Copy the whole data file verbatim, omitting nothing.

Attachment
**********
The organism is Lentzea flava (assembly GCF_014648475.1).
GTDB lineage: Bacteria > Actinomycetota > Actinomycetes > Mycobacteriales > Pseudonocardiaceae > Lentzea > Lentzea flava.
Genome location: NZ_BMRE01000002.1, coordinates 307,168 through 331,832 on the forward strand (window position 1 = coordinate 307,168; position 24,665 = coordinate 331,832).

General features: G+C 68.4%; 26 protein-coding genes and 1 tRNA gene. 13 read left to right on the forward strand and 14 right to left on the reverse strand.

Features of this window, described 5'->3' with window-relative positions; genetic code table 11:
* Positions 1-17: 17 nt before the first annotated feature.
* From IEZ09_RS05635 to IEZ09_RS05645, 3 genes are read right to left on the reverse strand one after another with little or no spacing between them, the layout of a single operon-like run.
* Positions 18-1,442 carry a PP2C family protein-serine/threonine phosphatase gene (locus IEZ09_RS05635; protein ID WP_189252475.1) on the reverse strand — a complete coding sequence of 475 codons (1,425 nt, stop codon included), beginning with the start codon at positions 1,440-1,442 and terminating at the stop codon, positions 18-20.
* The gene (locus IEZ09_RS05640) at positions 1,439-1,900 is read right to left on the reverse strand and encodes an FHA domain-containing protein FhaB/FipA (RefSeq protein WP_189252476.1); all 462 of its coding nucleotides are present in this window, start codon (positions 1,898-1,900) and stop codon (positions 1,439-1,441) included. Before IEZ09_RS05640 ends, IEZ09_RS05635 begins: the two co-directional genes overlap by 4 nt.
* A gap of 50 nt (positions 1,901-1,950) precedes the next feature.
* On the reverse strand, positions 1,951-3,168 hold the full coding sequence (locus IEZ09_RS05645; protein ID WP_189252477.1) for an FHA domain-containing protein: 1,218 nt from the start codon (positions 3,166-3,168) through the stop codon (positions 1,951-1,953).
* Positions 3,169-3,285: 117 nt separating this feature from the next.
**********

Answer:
The organism is Lentzea flava (assembly GCF_014648475.1).
GTDB lineage: Bacteria > Actinomycetota > Actinomycetes > Mycobacteriales > Pseudonocardiaceae > Lentzea > Lentzea flava.
Genome location: NZ_BMRE01000002.1, coordinates 307,168 through 331,832 on the forward strand (window position 1 = coordinate 307,168; position 24,665 = coordinate 331,832).

General features: G+C 68.4%; 26 protein-coding genes and 1 tRNA gene. 13 read left to right on the forward strand and 14 right to left on the reverse strand.

Features of this window, described 5'->3' with window-relative positions; genetic code table 11:
* Positions 1-17: 17 nt before the first annotated feature.
* From IEZ09_RS05635 to IEZ09_RS05645, 3 genes are read right to left on the reverse strand one after another with little or no spacing between them, the layout of a single operon-like run.
* Positions 18-1,442 carry a PP2C family protein-serine/threonine phosphatase gene (locus IEZ09_RS05635; protein ID WP_189252475.1) on the reverse strand — a complete coding sequence of 475 codons (1,425 nt, stop codon included), beginning with the start codon at positions 1,440-1,442 and terminating at the stop codon, positions 18-20.
* The gene (locus IEZ09_RS05640) at positions 1,439-1,900 is read right to left on the reverse strand and encodes an FHA domain-containing protein FhaB/FipA (RefSeq protein WP_189252476.1); all 462 of its coding nucleotides are present in this window, start codon (positions 1,898-1,900) and stop codon (positions 1,439-1,441) included. Before IEZ09_RS05640 ends, IEZ09_RS05635 begins: the two co-directional genes overlap by 4 nt.
* A gap of 50 nt (positions 1,901-1,950) precedes the next feature.
* On the reverse strand, positions 1,951-3,168 hold the full coding sequence (locus IEZ09_RS05645; protein ID WP_189252477.1) for an FHA domain-containing protein: 1,218 nt from the start codon (positions 3,166-3,168) through the stop codon (positions 1,951-1,953).
* Positions 3,169-3,285: 117 nt separating this feature from the next.